Sun had this problem where the developers wrote a lot of blogs without fully understanding the importance of communication and how receivers react in combination with the simple fact that the reader doesn't know as much about it the write do. Sadly this seems to have been transferred to Oracle.

<blockquote>&quot;JavaFX's controls can suffer high ...

"JavaFX's controls can suffer high overheads from the layout and CSS subsystems. JavaFX flies on benchmarks like my JavaFX Balls, that heavily exercise graphics and animation but make zero use of layout or CSS; these things got to be optimized so conventional UIs will also have great all-round performance."
Ouch!

It's not clear to me how important these subsystems are for ...

It's not clear to me how important these subsystems are for "real world" performance... but sluggish layout can make FX look bad in a benchmark that animates the shape of containers, forcing full reflow of all childrens' layout at every frame. The worst real-world scenario I can think of, is window resizing: grab the window's resize handle and drags it, and the window repaint is choppy as you drag. I can observe this with a simple demo app that shows a single TableView, but this control is internally very complex, it should be using many child nodes with dynamic layout. Anyway it's a problem for user-perceived performance, but it seems the layout and CSS subsystems are relatively immature so they should have plenty low-hanging perf fixes to do.

<p>&quot;One of multiple bugs telling us that the Linux port ...

"One of multiple bugs telling us that the Linux port exists and will be eventually available… but not in time for 2.0-FCS; very likely only in the next minor update. I guess a beta-quality build for Linux will be released by the time 2.0 ships, but there's no official position and no JIRA clues about this at this time."

This sounds pretty much what happened to AIR. Next big telling sign is that the source is still missing, so IcedTea/RedHat can't fix it.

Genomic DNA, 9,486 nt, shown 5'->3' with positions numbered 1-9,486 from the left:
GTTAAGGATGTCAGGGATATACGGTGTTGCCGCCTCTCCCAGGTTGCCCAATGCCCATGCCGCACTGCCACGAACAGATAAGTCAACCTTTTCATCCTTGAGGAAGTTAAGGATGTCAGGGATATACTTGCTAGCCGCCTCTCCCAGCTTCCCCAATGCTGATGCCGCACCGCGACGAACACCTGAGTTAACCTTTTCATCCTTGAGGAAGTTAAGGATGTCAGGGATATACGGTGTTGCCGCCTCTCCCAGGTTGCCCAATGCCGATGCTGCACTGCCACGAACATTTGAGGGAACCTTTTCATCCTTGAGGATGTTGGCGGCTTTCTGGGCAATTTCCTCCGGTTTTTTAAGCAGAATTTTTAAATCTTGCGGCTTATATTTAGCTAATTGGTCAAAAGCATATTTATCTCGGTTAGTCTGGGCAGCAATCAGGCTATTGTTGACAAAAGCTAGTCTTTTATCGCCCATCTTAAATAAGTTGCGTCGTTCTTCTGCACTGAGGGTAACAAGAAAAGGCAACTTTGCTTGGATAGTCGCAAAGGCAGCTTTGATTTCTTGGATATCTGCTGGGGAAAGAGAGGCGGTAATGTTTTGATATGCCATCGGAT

Does the implementation of GStreamer in JavaFX restrict what codecs will be available? Will it be possible to just use the system libraries for WebKit and GStreamer when shipping on Linux?

I certainly don't want to depend on Oracle to provide security fixes for WebKit, they can't even get the native Java ones out in time.

<p>[quote=smcj]</p> <p>This sounds pretty much what ...

smcj wrote:

This sounds pretty much what happened to AIR. Next big telling sign is that the source is still missing, so IcedTea/RedHat can't fix it.

Definitely not the same thing; there's no back-pedaling, it's just that the non-Windows ports are second priority just like it has been since JavaFX 1.0, and in fact since JDK 1.0. ;-)

smcj wrote:

Does the implementation of GStreamer in JavaFX restrict what codecs will be available? Will it be possible to just use the system libraries for WebKit and GStreamer when shipping on Linux?

I think the FX media stack integrates with native codecs, but not sure, it's not my turf and I don't know much about GStreamer either.

smcj wrote:

I certainly don't want to depend on Oracle to provide security fixes for WebKit, they can't even get the native Java ones out in time.

The JavaFX runtime includes its own, private WebKit library, and also GStreamer, at least for the Windows port where theres libraries are not available in the OS. WebKit should certainly be private even in a platform like OSX, for pretty much the same reason that Google Chrome for OSX has its own, custom build of WebKit instead of relying on Safari's. But for GStreamer I'm not sure, maybe JavaFX's port for Linux may just use the standard gstreamer libs from the OS, but your guess is as good as mine.

In any event, it's a good point - JavaFX's runtime contains a lot of native code, so FX's attach surface is relatively high. Any security bug in GStreamer or WebKit may become a security bug of JavaFX. I guess the Java plugin will buy you some isolation, browser with strong plugin and tabs isolation will buy even more, and maybe the FX runtime will be careful in the JavaFX bindings to these native runtimes to make exploits difficult. But there's no public info about this now...

<p>&nbsp;Hi Osvaldi,</p> <p>I just run a quick bugs stats ...

Hi Osvaldi,

I just run a quick bugs stats report at JIRAGrader for Runtime project. You might be interested to check this out at http://jiragrader.com/runtime.

Mark